Linebacker Andy Mulumba fought the odds to make the Packers -- and earn a start -- as an undrafted free agent. But does that guarantee him a roster spot in 2014?
Linebacker Andy Mulumba fought the odds to make the Packers -- and earn a start -- as an undrafted free agent in 2013.
Jeff Hanisch / USA TODAY Sports
By Paul ImigFOX Sports Wisconsin
FOX Sports Wisconsin's Paul Imig gives an in-depth statistical analysis and film study of every Packers player in his annual offseason checkup. Check every weekday through mid-April for his latest report.
Season stats: 15 games (361 snaps; 34 percent of total defensive snaps); 32 tackles, one sack, nine quarterback hurries, one tackle for loss, zero forced fumbles, one missed tackle, zero interceptions, zero passes defensed, 13 stops (solo tackles that resulted in offensive failure); dropped back in coverage 38 times, being targeted six times, allowing five receptions for 60 yards, one touchdown
ProFootballFocus.com season rating: minus-9.4 (ranked No. 22 out of 26 on Packers defense)
Best game: Week 16 loss vs. Pittsburgh (played 25 of 60 defensive snaps; six tackles, zero sacks, zero QB hurries, zero missed tackles, three stops; 0.3 PFF rating)
Worst game: Week 9 loss vs. Chicago (played 21 of 77 defensive snaps; zero tackles, one QB hurry, zero stops; minus-1.1 PFF rating)
Looking live: Andy Mulumba was one of the original nine undrafted free agents signed by the Packers on May 10, 2013 -- and was one of only two to make the active roster immediately out of training camp (along with offensive lineman Lane Taylor). Entering training camp, it seemed unlikely that Mulumba would be among the final 53 players for the regular season. Dezman Moses was still on the roster at the time, and Green Bay had also used a sixth-round draft pick on Nate Palmer. Mulumba made some noise in the early days of training camp, and by Aug. 8, he had done enough that coach Mike McCarthy said he had "showed great progress." Mulumba missed the third preseason game with a knee injury, but it didn't keep him out any longer than that. Before the Packers unveiled their final roster, it seemed quite obvious that Mulumba deserved a spot over Moses. FOX Sports Wisconsin predicted that Mulumba would make it, writing that he "was just too effective in training camp to keep off the 53-man roster," and adding, "it was Mulumba who had the best training camp and preseason among the three of them (including Palmer)."
Upon further review: Sure enough, Mulumba (and Palmer) made it, and Moses was released. Mulumba didn't play much early in the season, but when Clay Matthews suffered his initial Bennett's fracture, that changed. Mulumba played 58 percent of snaps in Week 6 at Baltimore, and he did enough -- especially against the run -- to earn a start the following week against Cleveland. That game didn't go quite as well, so the vast majority of Mulumba's snaps soon went to Mike Neal, who played all but 10 snaps in the next two games. Mulumba's playing time increased again late in the season when Matthews re-injured his thumb, but it was apparent that the undrafted rookie wasn't yet ready for such an important role on a team competing in high-pressure games. Overall, Mulumba proved to be a strong, athletic player who was still getting used to playing outside linebacker (after playing defensive end in college at Eastern Michigan). He had a better rookie year than Moses did in 2012. Mulumba is 24 years old, but he's still raw and has a lot to learn. But as far as the type of player that a coach can work with, Mulumba has the skills to improve quickly.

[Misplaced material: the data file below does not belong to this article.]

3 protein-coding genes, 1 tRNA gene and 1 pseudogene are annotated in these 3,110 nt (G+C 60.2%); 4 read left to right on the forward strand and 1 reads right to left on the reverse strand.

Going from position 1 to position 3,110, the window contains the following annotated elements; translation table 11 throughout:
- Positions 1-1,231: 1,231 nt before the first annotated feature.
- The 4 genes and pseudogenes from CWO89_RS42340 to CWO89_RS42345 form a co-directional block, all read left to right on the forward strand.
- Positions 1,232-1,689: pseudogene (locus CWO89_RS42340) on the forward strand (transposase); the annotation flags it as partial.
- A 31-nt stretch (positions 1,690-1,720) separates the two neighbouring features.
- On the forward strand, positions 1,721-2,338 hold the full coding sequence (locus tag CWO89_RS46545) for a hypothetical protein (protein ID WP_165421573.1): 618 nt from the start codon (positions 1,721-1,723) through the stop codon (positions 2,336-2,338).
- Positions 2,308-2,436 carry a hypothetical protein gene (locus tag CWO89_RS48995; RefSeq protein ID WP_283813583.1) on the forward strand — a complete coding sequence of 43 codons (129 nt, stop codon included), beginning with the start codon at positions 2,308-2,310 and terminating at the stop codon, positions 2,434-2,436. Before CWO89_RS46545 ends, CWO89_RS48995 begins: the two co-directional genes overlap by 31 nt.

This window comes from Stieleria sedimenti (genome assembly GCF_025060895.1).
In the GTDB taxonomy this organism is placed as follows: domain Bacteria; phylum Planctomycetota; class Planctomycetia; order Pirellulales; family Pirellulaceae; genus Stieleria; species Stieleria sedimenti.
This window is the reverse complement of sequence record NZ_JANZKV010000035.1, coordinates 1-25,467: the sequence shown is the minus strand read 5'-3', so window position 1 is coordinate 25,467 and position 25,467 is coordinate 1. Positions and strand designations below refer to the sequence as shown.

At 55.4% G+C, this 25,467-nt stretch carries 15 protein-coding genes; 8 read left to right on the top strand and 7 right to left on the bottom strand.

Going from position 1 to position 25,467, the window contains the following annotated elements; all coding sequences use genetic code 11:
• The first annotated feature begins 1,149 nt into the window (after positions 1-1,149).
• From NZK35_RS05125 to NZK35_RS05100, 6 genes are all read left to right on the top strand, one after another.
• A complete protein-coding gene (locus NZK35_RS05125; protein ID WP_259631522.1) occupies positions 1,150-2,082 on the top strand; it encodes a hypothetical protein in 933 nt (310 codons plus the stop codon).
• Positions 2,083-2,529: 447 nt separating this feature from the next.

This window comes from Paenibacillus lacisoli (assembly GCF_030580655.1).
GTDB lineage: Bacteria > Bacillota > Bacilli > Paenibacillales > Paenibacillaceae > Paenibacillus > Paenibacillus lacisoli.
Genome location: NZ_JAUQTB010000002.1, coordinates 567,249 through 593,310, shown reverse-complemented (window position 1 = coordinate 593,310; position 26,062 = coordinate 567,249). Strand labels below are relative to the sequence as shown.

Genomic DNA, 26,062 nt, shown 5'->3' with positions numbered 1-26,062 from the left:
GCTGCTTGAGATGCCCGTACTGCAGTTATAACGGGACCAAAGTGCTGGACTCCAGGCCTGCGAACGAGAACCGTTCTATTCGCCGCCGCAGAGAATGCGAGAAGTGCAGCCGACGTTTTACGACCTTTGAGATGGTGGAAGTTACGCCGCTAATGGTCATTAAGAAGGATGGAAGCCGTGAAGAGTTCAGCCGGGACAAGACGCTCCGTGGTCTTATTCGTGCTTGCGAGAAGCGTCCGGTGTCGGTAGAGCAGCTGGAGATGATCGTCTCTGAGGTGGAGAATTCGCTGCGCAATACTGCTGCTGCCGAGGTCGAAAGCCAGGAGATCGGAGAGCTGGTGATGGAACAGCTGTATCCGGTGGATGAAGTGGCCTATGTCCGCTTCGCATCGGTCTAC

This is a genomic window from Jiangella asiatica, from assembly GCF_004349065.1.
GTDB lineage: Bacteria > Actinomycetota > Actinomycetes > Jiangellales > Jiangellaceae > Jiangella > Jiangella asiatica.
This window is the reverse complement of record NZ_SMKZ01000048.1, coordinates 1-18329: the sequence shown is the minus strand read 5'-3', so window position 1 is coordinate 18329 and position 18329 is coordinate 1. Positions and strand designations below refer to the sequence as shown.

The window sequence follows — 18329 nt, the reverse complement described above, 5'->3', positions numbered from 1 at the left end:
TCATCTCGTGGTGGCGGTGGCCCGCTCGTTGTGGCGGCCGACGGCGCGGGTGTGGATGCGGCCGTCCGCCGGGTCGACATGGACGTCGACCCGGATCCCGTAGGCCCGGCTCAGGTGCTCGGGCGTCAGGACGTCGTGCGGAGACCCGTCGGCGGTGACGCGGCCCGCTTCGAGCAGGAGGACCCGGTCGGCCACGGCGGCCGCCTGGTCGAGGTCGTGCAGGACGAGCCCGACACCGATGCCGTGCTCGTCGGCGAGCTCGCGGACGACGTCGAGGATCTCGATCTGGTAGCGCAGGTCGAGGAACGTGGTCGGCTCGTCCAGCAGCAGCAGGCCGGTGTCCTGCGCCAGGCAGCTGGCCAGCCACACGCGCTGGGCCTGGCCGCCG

Status for 2014: Eighty percent chance of being on the Packers' active roster to begin the 2014 season. A good rookie season from an undrafted player is far from a guarantee to be part of the team a year later. Moses found that out the hard way, despite seeming like a lock to stick around prior to the 2013 training camp. That's why it's critical for Mulumba to show growth in his game and in his understanding of Green Bay's defense. The Packers lacked quality depth at outside linebacker this past season, which is a big reason why Mulumba and Palmer both had opportunities. Perhaps Green Bay adds to its outside linebacker group this offseason to have more competition at that spot, but if the roster looks in July like it does now, Mulumba should be relatively safe to get a second year with the Packers.